Exhaust Gas Cleaning Systems or Scrubbers have become a formidable necessity in the new maritime industry, especially as we are fast approaching the IMO 2020 sulphur cap regulations. But do we really know what are the components of this system and how it functions?
We are answering that in today’s challenge corner. So, here’s how a SOx scrubber looks like.
SOx Scrubbers Design
There are several different designs of SOx scrubbers that remove sulfur oxides from the exhaust gases of vessel engines and boilers. The majority of wet scrubber systems have three basic components, illustrated and described in the figure below.
A Peek Into the System
- Exhaust gas cleaning unit serves as a contact chamber that enables the exhaust
stream from an engine or boiler to be intimately mixed with water, either seawater, freshwater, or both. Due to space and access limitations, the exhaust gas cleaning units tend to be high up in the ship, in or around the funnel area.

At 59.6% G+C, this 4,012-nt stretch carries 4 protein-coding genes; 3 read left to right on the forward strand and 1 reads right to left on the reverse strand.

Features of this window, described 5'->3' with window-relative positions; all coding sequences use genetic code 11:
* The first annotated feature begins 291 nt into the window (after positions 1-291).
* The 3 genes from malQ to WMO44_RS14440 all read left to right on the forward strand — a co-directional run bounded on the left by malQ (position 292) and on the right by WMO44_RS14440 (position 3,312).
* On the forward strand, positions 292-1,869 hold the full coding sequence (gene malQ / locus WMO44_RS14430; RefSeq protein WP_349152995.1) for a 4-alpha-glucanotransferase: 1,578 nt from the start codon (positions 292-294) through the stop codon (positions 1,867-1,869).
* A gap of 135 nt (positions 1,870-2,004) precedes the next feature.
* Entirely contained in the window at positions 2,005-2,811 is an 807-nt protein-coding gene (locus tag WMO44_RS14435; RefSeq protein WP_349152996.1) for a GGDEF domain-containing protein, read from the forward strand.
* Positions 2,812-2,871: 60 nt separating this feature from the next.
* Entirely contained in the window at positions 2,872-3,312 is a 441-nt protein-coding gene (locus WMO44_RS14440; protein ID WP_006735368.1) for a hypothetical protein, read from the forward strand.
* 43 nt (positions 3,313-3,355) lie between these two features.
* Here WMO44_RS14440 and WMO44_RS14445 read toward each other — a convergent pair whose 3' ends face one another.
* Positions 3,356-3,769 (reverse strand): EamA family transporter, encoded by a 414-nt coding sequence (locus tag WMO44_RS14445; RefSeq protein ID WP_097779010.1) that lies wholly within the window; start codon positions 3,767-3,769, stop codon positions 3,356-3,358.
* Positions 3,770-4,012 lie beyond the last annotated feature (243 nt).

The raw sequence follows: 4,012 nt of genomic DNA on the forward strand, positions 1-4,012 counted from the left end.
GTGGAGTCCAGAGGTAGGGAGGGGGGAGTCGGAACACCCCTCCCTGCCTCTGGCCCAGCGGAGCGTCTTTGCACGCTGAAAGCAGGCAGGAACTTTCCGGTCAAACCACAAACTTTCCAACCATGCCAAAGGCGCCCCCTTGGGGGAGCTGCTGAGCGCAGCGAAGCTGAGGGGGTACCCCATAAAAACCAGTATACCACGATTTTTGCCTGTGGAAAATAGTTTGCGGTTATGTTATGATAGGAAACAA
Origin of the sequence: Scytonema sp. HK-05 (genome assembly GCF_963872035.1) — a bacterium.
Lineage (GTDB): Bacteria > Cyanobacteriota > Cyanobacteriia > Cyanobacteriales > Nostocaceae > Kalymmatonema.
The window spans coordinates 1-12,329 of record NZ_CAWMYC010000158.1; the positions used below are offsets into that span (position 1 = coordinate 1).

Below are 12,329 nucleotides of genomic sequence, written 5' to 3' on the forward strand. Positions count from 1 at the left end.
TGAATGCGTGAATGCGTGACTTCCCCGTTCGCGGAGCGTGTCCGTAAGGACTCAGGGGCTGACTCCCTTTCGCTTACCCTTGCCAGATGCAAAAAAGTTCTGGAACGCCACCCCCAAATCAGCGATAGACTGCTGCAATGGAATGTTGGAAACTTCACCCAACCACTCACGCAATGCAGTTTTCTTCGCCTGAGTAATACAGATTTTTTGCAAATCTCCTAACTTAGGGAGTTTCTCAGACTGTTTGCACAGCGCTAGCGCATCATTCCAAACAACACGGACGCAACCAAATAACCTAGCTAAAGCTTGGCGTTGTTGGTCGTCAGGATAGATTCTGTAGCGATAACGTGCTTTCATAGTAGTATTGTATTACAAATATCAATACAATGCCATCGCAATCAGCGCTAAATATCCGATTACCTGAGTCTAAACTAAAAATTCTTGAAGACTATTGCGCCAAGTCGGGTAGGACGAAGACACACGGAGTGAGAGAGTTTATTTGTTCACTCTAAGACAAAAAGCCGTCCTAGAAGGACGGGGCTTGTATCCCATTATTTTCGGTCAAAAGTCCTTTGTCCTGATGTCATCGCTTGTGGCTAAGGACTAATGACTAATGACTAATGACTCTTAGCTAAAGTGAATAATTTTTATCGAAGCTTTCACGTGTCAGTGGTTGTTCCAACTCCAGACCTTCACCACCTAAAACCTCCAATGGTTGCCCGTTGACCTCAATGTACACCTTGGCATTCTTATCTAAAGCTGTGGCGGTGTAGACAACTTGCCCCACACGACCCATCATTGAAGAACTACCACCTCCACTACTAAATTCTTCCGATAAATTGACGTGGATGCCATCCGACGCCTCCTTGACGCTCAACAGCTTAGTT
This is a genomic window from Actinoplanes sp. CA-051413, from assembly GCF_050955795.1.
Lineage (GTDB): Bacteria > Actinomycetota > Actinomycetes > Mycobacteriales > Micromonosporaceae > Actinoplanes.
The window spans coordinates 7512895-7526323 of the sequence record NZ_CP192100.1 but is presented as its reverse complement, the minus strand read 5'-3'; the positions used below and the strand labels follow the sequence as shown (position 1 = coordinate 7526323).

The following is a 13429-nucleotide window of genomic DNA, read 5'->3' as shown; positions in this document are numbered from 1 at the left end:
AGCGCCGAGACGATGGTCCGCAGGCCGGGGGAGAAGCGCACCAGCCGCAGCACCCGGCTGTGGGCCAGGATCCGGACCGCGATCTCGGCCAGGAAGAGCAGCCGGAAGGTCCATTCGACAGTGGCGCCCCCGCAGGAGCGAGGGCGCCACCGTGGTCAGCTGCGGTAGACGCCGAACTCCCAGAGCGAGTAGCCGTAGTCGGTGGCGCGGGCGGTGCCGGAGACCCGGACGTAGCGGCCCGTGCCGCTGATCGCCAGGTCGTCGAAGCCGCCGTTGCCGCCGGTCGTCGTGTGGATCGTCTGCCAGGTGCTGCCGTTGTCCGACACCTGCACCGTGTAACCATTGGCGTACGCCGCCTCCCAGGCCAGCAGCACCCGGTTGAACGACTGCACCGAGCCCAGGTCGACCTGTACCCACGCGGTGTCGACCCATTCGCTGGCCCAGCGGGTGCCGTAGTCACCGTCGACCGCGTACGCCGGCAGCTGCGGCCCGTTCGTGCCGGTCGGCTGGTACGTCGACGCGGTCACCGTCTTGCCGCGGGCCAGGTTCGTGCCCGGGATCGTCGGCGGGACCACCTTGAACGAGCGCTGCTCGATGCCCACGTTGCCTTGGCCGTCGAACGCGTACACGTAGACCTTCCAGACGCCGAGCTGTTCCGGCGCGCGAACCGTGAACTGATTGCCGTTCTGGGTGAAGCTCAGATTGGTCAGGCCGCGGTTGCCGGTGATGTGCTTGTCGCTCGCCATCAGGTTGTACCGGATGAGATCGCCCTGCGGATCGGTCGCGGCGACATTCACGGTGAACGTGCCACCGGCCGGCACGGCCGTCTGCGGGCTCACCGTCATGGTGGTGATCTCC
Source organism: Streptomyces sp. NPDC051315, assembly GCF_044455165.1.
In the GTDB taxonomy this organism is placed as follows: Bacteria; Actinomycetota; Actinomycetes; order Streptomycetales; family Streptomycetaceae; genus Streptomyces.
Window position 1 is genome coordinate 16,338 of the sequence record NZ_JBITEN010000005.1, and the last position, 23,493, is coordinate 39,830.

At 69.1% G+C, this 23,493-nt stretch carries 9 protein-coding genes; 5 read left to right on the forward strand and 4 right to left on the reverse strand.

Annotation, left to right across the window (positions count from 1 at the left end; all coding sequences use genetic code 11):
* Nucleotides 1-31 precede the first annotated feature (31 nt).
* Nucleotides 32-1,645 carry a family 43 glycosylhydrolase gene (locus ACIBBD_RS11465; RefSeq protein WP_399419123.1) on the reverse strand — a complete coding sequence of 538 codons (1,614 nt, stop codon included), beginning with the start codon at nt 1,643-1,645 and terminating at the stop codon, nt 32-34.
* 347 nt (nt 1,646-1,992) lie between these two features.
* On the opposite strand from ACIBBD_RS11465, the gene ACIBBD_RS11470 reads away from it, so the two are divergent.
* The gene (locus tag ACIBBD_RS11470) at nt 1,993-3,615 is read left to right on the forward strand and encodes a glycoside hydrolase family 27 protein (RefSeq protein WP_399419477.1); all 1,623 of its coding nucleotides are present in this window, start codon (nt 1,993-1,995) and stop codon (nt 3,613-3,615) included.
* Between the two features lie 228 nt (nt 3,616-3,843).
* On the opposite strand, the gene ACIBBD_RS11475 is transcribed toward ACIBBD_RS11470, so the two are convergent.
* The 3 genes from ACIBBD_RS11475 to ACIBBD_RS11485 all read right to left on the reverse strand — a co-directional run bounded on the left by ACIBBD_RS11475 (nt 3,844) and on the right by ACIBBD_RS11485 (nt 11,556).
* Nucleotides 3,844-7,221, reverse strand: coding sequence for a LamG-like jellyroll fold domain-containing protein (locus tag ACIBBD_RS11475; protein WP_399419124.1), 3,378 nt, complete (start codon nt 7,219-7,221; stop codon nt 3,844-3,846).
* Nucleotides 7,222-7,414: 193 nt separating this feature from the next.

- Wash water treatment to remove water-soluble pollutants, such as sulfur dioxide
(SO2), sulfur trioxide (SO3) and nitrogen dioxide (NO2), which form sulfates and
nitrates that dissolve in the washwater after the scrubbing process. Scrubber washwater also contains suspended solids, heavy metals, hydrocarbons and polycyclic aromatic hydrocarbons (PAHs). Before the washwater is discharged, it must be treated to remove solids. The treatment process typically includes a multicyclone, a cyclonic separator similar to that used to separate water from residual fuel prior to delivery to the engine. Heavier particles may also be trapped in a settling or sludge tank for disposal.
- Sludge handling to retain sludge removed by the washwater treatment process for
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Source: US EPA